The saxophone and a mediaeval lover's journey

Vocal ensemble Crux and saxophonist Natalia McGough at this weekend's Galway Early Music Festival

THE SAXOPHONE is an instrument indelibly associated with jazz, a musical form created by African-Americans in the early 20th century, so what is a saxophone doing at a concert at the Galway Early Music Festival?

The saxophone was invented by the Belgian instrument maker Adolphe Sax in 1840. Along with jazz, it is also heard in classical music, such as concert bands, some post-Romantic orchestral works, chamber music, and solo repertoires. It is also part of rock music - David Bowie was a saxophonist.

The saxophone post-dates the Mediaeval, Renaissance, and Baroque eras, but will still form part of a concert entitled Romance & Reverence, featuring music from the late Middle Ages to the late Renaissance, taking place tomorrow at 8pm in St Nicholas Collegiate Church.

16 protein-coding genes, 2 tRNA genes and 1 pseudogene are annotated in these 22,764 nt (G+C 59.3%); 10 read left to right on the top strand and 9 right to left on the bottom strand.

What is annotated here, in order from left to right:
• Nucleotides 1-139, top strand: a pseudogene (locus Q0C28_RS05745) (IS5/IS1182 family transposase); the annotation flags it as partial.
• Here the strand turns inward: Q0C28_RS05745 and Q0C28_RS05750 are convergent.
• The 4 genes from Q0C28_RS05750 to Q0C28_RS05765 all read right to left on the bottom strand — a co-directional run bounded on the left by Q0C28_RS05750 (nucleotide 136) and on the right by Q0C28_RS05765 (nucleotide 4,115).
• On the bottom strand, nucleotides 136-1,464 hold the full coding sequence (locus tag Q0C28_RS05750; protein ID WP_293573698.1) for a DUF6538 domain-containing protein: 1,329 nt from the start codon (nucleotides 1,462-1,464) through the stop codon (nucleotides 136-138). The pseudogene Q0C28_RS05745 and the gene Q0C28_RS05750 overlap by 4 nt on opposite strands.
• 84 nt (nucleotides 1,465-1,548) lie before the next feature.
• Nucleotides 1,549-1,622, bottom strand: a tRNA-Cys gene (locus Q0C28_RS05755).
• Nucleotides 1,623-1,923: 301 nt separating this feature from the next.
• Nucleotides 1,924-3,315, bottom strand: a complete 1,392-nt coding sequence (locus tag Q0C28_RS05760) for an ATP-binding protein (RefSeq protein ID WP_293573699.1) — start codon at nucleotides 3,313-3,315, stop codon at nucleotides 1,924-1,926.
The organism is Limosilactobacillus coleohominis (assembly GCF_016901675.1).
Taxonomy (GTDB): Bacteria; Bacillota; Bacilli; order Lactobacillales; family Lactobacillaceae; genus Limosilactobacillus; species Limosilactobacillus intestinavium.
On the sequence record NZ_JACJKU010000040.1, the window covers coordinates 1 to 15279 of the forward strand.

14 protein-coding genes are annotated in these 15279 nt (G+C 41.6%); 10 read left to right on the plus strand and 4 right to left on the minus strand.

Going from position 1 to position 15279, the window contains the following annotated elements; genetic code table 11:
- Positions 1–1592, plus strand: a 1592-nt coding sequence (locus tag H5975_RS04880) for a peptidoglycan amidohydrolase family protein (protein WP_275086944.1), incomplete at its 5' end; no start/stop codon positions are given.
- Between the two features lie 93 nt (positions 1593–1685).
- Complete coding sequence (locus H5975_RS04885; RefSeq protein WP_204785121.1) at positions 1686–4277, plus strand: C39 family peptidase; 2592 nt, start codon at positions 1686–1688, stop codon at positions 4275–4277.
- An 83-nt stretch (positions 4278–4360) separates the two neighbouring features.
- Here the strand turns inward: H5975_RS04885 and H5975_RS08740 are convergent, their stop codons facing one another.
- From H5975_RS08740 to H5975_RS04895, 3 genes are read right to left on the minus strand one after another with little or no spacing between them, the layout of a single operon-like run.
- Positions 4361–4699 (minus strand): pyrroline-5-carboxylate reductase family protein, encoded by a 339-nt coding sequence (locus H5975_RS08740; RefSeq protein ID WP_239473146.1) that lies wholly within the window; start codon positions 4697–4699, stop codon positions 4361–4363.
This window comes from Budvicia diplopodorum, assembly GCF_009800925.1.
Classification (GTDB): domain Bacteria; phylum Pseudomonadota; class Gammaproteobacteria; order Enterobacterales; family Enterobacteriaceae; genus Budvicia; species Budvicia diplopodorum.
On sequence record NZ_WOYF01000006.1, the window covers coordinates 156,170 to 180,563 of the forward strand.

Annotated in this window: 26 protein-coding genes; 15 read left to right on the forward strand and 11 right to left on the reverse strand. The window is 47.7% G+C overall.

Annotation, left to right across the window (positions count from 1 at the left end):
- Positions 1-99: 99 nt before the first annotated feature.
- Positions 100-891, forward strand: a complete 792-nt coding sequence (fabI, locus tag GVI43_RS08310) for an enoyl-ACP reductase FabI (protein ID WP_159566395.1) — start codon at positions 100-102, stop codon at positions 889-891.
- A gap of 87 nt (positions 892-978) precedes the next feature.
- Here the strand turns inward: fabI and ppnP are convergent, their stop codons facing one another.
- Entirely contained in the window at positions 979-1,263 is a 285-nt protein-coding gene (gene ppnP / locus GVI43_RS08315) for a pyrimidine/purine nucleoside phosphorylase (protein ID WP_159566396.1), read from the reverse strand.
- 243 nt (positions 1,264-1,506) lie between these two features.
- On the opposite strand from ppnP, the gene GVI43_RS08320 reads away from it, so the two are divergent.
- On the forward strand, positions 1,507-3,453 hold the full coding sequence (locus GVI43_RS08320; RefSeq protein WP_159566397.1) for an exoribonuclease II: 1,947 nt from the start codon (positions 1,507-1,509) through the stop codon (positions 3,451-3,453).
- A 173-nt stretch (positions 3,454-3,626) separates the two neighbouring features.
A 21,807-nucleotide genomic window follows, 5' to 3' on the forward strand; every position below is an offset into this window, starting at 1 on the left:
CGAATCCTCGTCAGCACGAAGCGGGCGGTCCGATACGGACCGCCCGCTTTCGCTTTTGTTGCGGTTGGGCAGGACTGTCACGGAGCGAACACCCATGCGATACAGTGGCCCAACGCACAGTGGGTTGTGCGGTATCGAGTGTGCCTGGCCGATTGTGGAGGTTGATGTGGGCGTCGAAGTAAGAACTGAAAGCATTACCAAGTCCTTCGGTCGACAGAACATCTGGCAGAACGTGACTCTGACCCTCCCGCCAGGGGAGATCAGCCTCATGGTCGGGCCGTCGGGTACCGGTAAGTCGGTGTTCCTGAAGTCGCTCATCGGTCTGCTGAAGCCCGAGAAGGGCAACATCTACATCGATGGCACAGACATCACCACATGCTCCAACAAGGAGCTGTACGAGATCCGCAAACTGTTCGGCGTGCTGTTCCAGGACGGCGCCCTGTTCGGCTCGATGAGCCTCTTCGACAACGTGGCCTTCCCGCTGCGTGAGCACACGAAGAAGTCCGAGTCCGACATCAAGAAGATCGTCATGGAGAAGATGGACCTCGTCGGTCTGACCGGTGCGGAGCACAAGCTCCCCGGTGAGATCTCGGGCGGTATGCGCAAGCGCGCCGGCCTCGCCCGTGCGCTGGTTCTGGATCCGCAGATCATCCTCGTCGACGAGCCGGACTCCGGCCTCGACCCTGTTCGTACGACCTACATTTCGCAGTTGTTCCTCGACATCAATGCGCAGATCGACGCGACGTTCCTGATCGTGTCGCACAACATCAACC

Dublin-based vocal ensemble Crux will sing of love and commitment, joined by soprano saxophonist, Natalia McGough. The concert programme follows two lovers as they navigate the rise and fall of life and love in a fickle world, all doors to which – and from which – are firmly manned by the Church in rituals of music and ceremony for weddings, births, celebrations, and funerals. Featured composers include Perotin, Machaut, Landini, Byrd, and Tallis.

The Galway Early Music Festival takes place today, tomorrow, and Sunday. See



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